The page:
Lawmakers conceal public records

The Legislature has passed a bill to shield personal information on concealed-handgun permits from Maine’s Freedom of Access Act.
The MPA and other advocates of open government opposed L.D. 345, which was submitted by Rep. Corey Wilson, R-Augusta, arguing that the information is in the public interest and that the current debate over gun rights does not justify another exemption to the right-to-know law.
The Legislature’s Judiciary Committee had endorsed the amended version of the bill that the House and Senate passed in late April. The law, which took effect when Gov. Paul LePage signed it on April 26, makes only aggregate data on gun permits public. Information including each permit holder’s name, address and date of birth is now confidential, for the first time since 1981.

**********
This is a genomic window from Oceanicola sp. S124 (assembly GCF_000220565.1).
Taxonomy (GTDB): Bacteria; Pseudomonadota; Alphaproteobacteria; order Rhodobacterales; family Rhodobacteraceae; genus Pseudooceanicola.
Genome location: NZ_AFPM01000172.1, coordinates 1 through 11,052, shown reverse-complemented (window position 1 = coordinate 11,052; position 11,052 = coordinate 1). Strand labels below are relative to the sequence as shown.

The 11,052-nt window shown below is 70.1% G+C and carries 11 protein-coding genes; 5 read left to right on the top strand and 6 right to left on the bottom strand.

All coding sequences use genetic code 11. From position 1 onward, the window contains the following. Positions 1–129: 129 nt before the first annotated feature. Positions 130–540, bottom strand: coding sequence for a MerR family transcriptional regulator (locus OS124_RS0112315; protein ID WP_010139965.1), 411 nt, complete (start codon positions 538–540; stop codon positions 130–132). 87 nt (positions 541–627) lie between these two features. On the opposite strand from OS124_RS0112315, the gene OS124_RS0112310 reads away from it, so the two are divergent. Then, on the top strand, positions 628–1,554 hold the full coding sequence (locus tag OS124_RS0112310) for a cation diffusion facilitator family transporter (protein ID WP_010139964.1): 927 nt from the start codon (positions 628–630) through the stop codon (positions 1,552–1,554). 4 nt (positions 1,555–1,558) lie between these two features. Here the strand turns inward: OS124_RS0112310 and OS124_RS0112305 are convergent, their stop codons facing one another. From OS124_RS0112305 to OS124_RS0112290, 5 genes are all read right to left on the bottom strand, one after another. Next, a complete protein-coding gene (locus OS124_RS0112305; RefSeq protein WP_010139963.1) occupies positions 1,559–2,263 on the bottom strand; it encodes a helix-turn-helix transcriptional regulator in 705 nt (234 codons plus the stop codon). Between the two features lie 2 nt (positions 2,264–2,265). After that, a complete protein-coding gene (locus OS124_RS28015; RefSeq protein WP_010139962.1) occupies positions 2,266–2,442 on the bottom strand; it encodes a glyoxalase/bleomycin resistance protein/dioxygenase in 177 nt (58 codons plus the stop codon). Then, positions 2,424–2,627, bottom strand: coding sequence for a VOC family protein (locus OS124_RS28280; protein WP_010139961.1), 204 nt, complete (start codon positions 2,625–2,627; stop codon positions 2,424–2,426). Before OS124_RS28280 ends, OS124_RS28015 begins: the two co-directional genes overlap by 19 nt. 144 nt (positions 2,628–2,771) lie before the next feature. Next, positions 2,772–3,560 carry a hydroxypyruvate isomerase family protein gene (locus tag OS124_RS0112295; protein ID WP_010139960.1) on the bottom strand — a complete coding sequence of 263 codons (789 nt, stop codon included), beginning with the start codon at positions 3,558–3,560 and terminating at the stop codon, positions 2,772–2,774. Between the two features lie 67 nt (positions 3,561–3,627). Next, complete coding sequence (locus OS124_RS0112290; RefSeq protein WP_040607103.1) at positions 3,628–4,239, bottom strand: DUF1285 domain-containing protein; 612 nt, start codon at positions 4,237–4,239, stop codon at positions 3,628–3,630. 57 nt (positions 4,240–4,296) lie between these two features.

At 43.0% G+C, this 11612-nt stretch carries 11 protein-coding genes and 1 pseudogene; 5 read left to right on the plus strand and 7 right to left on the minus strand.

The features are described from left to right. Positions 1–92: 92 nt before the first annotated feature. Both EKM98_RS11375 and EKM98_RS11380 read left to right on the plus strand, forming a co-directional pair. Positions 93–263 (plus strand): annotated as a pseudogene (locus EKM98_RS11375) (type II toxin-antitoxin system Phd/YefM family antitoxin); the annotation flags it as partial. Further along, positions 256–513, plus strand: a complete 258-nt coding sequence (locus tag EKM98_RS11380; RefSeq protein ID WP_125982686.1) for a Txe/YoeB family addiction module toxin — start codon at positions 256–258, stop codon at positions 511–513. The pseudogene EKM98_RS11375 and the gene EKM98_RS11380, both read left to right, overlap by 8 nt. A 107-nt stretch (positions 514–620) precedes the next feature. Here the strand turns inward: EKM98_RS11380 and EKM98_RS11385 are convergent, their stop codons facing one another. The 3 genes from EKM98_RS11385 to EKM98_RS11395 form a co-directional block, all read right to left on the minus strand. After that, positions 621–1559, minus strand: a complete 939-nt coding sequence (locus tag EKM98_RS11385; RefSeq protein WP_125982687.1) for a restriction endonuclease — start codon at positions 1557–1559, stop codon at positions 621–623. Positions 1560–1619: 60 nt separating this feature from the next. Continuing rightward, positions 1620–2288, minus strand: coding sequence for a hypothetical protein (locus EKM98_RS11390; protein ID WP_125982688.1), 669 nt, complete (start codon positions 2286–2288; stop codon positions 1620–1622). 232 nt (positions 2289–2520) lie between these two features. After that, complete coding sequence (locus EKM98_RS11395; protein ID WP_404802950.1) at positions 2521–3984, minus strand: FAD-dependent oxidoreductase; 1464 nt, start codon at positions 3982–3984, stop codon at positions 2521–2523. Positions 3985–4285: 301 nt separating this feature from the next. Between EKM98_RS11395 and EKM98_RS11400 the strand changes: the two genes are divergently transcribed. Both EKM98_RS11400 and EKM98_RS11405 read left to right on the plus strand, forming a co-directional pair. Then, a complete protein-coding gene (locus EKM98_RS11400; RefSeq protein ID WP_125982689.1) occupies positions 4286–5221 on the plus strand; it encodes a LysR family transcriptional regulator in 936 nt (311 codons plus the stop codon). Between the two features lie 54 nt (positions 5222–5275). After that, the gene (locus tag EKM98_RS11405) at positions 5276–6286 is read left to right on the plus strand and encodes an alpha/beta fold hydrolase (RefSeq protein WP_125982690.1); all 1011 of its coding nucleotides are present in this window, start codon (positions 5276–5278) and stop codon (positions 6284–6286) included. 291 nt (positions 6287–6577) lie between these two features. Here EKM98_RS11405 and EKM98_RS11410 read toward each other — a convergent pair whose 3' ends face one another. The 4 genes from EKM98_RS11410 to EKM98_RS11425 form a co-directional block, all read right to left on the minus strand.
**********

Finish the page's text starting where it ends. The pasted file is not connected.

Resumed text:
The Judiciary Committee’s House chair, Democrat Charles Priest of Brunswick, proposed an amendment to keep the identifying information public while allowing certain permit holders, such as victims of domestic violence, to seek exemptions.
Priest said, “There is no proven need for this. … “The policy of this bill will soon be extended to hunting licenses, I can tell you that, because they too indicate that you have possession of a gun. Passage of this will do untold harm to the right-to-know law.”
In two committee votes, only Priest, Rep. Kim Monaghan-Derrig, D-Cape Elizabeth, and Rep. Matthew Moonen, D-Portland, voted to keep the records open to the public. All three spoke against concealing the public records during debate in the House. The MPA thanks them for taking a stand for the public’s right to know.
See how each representative and senator voted on the bill.